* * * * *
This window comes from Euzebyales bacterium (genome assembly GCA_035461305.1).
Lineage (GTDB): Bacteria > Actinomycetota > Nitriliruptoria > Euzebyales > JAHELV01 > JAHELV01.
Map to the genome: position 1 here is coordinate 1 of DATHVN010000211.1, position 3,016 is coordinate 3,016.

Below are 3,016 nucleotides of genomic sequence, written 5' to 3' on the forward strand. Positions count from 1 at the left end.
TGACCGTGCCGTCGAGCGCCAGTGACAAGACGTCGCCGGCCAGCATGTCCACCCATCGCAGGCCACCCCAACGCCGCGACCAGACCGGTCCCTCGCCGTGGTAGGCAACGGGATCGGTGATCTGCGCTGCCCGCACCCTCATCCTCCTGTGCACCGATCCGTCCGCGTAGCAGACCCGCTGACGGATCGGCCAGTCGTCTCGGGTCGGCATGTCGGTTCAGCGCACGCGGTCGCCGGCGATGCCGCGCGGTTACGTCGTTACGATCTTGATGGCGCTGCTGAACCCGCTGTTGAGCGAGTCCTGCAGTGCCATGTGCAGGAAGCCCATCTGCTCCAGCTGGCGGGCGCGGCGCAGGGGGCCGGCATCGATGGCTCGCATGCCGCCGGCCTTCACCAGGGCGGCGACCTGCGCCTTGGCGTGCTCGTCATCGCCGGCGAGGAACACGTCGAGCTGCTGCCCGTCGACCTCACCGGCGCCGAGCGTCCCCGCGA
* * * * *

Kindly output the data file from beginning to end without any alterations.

This window comes from Euzebyales bacterium (genome assembly GCA_035461305.1).
Lineage (GTDB): Bacteria > Actinomycetota > Nitriliruptoria > Euzebyales > JAHELV01 > JAHELV01.
Map to the genome: position 1 here is coordinate 1 of DATHVN010000211.1, position 3,016 is coordinate 3,016.

Below are 3,016 nucleotides of genomic sequence, written 5' to 3' on the forward strand. Positions count from 1 at the left end.
TGACCGTGCCGTCGAGCGCCAGTGACAAGACGTCGCCGGCCAGCATGTCCACCCATCGCAGGCCACCCCAACGCCGCGACCAGACCGGTCCCTCGCCGTGGTAGGCAACGGGATCGGTGATCTGCGCTGCCCGCACCCTCATCCTCCTGTGCACCGATCCGTCCGCGTAGCAGACCCGCTGACGGATCGGCCAGTCGTCTCGGGTCGGCATGTCGGTTCAGCGCACGCGGTCGCCGGCGATGCCGCGCGGTTACGTCGTTACGATCTTGATGGCGCTGCTGAACCCGCTGTTGAGCGAGTCCTGCAGTGCCATGTGCAGGAAGCCCATCTGCTCCAGCTGGCGGGCGCGGCGCAGGGGGCCGGCATCGATGGCTCGCATGCCGCCGGCCTTCACCAGGGCGGCGACCTGCGCCTTGGCGTGCTCGTCATCGCCGGCGAGGAACACGTCGAGCTGCTGCCCGTCGACCTCACCGGCGCCGAGCGTCCCCGCGA